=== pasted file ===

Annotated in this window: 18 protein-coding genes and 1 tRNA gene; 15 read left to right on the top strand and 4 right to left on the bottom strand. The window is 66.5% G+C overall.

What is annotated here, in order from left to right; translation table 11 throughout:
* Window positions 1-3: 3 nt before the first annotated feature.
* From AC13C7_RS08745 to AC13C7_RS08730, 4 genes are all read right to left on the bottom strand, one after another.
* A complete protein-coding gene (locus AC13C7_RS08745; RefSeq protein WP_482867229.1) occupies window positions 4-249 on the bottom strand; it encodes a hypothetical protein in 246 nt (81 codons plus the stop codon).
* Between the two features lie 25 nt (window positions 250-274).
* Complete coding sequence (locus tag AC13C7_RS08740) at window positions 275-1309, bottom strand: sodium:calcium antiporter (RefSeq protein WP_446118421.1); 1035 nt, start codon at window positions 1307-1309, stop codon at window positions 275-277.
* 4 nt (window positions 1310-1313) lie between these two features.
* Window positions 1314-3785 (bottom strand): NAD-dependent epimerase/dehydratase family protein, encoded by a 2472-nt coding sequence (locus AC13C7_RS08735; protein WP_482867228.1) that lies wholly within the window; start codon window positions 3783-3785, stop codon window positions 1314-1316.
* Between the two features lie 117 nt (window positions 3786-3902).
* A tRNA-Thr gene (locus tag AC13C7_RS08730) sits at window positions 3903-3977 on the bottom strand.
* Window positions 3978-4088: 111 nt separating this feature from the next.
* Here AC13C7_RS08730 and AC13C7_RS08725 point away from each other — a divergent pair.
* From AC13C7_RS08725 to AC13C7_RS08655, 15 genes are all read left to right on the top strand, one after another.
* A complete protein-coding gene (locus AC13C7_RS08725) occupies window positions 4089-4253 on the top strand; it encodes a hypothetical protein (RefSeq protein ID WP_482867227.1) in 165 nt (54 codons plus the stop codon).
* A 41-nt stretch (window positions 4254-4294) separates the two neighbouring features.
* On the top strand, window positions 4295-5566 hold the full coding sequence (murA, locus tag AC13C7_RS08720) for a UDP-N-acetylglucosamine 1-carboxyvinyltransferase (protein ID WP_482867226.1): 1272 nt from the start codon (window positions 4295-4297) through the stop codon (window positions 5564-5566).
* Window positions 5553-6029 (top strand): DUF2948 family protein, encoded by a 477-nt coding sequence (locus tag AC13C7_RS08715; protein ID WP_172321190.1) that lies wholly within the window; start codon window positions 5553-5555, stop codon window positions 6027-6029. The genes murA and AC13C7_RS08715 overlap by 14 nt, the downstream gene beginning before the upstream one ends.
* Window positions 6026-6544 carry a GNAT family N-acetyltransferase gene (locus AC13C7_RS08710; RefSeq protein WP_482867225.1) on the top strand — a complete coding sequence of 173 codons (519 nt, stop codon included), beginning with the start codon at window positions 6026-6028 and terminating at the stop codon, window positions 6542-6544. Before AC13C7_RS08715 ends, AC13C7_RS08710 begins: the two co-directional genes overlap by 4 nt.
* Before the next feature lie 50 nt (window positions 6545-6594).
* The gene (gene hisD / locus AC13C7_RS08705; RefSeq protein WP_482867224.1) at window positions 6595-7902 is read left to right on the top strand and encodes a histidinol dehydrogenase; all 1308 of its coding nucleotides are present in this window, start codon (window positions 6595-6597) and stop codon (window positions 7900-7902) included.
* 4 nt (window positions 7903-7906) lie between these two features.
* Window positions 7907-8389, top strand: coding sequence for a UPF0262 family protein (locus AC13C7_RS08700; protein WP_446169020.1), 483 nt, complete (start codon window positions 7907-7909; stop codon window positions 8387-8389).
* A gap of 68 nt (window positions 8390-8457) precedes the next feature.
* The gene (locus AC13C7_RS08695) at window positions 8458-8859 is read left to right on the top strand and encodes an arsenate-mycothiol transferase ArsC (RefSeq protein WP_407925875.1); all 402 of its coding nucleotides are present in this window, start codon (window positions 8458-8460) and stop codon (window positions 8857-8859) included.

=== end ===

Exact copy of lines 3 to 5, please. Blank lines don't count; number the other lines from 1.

* Window positions 1-3: 3 nt before the first annotated feature.
* From AC13C7_RS08745 to AC13C7_RS08730, 4 genes are all read right to left on the bottom strand, one after another.
* A complete protein-coding gene (locus AC13C7_RS08745; RefSeq protein WP_482867229.1) occupies window positions 4-249 on the bottom strand; it encodes a hypothetical protein in 246 nt (81 codons plus the stop codon).